It's also not so great when you have more than 1 wireless access point but your device keeps connected to the access point you were near 2 minutes ago and which is now near out of range. You could be standing next to another access point on the same network but still not connect to it unless you basically do so.
Does all or some of this sound familiar?
There are very fast Internet connections with high up-times and excellent service level agreements that mean if your Internet connection does go down it gets fixed quickly but of course that can cost a lot of money and a JCB going through the cable is probably going to scupper even that plan for a while. There's WiMax, line of site links and even satellite connections but, well, it's a bit expensive and maybe a bit over the top for many.
My suggested solution below is not new but it has improved over time and costs less than it used to. Not all brands and / or models will let you do this but the right devices are readily available and affordable.
More than 1
Broadband is pretty cheap so how about 2 supplies over different networks so that if it's the ISP or just 1line that fails then the other is likely to continue to work. Just to make it belt and braces how about feeding in a mobile broadband supply just in case that clumsy JCB comes your way and cuts all the cables to your promises (do not laugh, this happened to a company I worked for).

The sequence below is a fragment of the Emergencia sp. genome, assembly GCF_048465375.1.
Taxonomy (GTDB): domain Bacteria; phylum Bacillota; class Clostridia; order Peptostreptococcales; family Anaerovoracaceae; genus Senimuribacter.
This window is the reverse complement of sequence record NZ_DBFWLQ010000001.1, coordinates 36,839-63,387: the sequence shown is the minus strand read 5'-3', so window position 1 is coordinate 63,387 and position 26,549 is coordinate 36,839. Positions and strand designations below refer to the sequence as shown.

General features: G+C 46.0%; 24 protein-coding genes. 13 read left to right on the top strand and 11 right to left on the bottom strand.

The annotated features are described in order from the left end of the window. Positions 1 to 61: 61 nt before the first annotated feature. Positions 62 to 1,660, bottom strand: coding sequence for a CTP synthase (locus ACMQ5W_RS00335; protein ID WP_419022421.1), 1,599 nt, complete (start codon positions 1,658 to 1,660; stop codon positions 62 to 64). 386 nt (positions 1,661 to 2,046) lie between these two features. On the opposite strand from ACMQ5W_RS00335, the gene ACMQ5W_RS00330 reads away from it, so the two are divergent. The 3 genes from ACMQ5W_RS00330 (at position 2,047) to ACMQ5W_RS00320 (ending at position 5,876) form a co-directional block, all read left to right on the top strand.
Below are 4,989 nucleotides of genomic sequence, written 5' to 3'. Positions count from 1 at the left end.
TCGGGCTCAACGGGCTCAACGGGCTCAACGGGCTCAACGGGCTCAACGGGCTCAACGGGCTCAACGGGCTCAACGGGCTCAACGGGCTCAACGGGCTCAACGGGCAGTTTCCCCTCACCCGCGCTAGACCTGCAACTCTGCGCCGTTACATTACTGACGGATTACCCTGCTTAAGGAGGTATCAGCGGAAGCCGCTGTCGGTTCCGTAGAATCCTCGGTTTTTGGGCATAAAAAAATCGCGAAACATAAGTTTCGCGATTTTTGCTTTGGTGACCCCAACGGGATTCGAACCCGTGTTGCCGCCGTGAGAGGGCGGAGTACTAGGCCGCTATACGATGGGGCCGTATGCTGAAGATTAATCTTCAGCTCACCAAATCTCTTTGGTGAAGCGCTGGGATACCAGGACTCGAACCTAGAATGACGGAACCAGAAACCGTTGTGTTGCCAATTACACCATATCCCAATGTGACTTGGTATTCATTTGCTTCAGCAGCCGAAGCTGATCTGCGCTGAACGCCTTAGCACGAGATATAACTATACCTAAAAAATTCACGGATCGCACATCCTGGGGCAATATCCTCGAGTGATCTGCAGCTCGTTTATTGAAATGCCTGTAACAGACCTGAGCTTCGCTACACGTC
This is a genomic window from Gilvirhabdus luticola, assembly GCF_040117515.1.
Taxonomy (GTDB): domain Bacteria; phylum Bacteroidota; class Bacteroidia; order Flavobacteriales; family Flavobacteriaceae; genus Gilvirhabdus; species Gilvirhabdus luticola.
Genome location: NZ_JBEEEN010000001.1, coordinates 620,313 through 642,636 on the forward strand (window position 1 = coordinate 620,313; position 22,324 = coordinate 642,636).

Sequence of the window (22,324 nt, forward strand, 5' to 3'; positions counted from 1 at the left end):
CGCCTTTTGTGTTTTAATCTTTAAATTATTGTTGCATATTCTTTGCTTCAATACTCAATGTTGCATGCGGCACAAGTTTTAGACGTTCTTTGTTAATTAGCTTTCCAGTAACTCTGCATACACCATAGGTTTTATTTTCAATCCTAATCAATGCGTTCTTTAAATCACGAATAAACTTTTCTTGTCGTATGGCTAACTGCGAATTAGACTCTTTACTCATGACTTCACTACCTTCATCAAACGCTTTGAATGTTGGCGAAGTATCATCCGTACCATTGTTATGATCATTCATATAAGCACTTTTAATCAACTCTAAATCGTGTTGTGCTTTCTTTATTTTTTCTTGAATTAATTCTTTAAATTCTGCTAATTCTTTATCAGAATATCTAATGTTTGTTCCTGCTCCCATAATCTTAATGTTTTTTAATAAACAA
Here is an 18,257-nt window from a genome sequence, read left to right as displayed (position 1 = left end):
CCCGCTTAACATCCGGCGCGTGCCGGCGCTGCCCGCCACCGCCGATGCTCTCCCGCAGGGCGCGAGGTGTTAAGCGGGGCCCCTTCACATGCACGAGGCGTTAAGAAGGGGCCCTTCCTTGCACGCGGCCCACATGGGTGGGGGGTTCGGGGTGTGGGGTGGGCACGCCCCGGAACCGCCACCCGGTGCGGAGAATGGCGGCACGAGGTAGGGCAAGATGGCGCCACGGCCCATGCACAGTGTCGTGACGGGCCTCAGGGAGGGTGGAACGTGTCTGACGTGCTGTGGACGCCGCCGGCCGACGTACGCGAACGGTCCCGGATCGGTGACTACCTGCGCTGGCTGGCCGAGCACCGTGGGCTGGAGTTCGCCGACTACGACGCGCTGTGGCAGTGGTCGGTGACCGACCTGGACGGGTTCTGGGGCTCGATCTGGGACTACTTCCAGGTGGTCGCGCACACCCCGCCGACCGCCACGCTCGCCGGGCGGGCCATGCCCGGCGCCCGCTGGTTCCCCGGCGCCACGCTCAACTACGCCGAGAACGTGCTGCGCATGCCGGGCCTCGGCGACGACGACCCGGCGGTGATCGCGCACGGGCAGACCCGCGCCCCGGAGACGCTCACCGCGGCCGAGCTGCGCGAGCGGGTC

In this case you should have 2 broadband feeds going into the same router which will balance all your Internet traffic using the 2 services giving you more speed and capacity. If 1broadband service fails then the other carries on until the failed service comes back up. If both services fail then the mobile broadband cuts in.
The mobile broadband does depend on the mobile signal you can get where your router is located and whether it's 3G or 4G but at least it will let you access the Internet. If it's 4G this could be pretty good! You will need to watch your mobile broadband use depending on the tariff you are using but at least you are still up and running.
What if the router fails? Well of course this can happen so for the cost of it I would keep a second router as a backup. You can backup the configuration of the router in use and load it onto the second router. You can backup the configuration each time you change it and either load it onto the second router or at least have it ready. For some devices, there are extended warranties available where they will replace your failed device the next working day with no quibbling. You could even use the second router as a second modem if you configure it correctly but that's a subject for another day.
Improving Wireless Connectivity
Wireless or WiFi has improved over time. The range is greater, it's more reliable and easier to connect to than it used to be but it's still a variable and sometimes quirky technology. If you need a consistent service over a defined area then you'll probably need to overdo it with wireless coverage.